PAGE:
Yet the Weeknd should take a look at his own state of affairs. This year has brought amazing soul music, whether it's the galvanising call-to-arms of the Knowles sisters' political R&B, the thrift-shop funk of Anderson Paak or the deeply emotional ambient states of Frank Ocean. The Weeknd should be among those trailblazers pushing forward. Instead, he stuffs Starboy with dreary alt-R&B boilerplates and arch New Wave near misses. Among the latter is "Secrets," a sugary Eighties cataclysm with a stabbing synth beat and a melodic reprise of Tears for Fears' "Pale Shelter," and which falters on a perfunctory hook lifted from the Romantics' "Talking in Your Sleep." "Rockin'" has an infectious garage-house rhythm courtesy of producers Max Martin and Ali Payami, but all the Weeknd can do is respond with a clunky chorus. Inexplicably, Lana Del Rey appears as "Stargirl." And since the Weeknd and Future turned "Low Life" into a perfunctory hit earlier this spring, why not aim for more SEO-leveraged magic with "Six Feet Under" and "All I Know"?
Lyrically, he mostly offers banalities. "People always talk about the ones that got away/I just seem to get the ones that always want to stay," he sings unconvincingly on "Rockin'." Even worse is when he sings, "She ain't got time for lovin'/Louis Vuitton her husband" on "Six Feet Under." Then there's the monochromatic synth-pop of "Love to Lay" and its chorus, "She loves to lay/I learned the hard way."
Despite an overlong hour-plus runtime and surplus of filler, Starboy does have highlights. "A Lonely Night" is a nice B-side-quality slice of electro-funk. "Attention" is a decent EDM ballad that could have been made by Major Lazer or Jason DeRulo. Two of the best tracks arrive at album's end. "Die for You" is a euphoric slow jam where he finally summons the poetic sincerity he mined so easily in the past. "It's hard for me to communicate the thoughts that I hold/But tonight I'm gonna let you know/Let me tell the truth," he sings. The closer, "I Feel It Coming," is a gem of Ibiza disco love. It's meant as a contrast to Daft Punk's dark techno work on "Starboy," but "I Feel It Coming" is surprisingly sunny and fresh, and encourages the Weeknd to briefly abandon his increasingly stale image as an unrepentant night creature.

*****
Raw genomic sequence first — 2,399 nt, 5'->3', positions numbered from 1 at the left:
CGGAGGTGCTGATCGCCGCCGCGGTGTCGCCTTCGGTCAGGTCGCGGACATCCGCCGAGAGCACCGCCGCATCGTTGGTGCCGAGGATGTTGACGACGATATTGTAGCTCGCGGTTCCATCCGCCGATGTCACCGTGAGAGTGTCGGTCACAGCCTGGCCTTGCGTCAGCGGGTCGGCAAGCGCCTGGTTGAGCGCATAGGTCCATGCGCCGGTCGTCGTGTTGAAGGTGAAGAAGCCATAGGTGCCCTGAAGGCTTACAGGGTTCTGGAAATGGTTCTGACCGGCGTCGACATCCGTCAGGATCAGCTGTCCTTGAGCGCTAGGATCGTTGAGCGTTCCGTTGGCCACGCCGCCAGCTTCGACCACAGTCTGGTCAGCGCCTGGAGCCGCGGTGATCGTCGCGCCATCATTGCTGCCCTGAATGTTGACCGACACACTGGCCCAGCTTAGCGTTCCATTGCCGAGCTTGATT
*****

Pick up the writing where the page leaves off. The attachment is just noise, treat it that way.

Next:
Of course, "Starboy" peaked at Number Two on the U.S. Billboard Hot 100 singles chart, so maybe it pays to rest on his laurels. But for longtime fans that believe the Weeknd is one of the major R&B artists of the decade, Starboy will ultimately seem like a disappointment.
Wiley, windy moors of Canada spawn atmospheric sister act.
There's a uni paper's worth of quasi-mystical/beat author allusions in the title of this Canadian duo's album, but what meets the ear is mostly brain-neutral. Unison-singing sisters Sari and Romy Lightman are all gossamer threads and wind chimes as the breeze shifts from the ether-slicing piano of "Dead Can Dance & Neil Young" to the synth washes of "29 Palms" and the fairy mist of "Eli". Little meaning escapes their lovely echo chamber, though the chilling glimpse of doomed youth in "Gentle Man" is relief from the ringing cathedral of vague suggestions about "Claudine" and "Wiolyn". There's a place for lapping waves and cooing sax, but there's more prettiness than purpose here.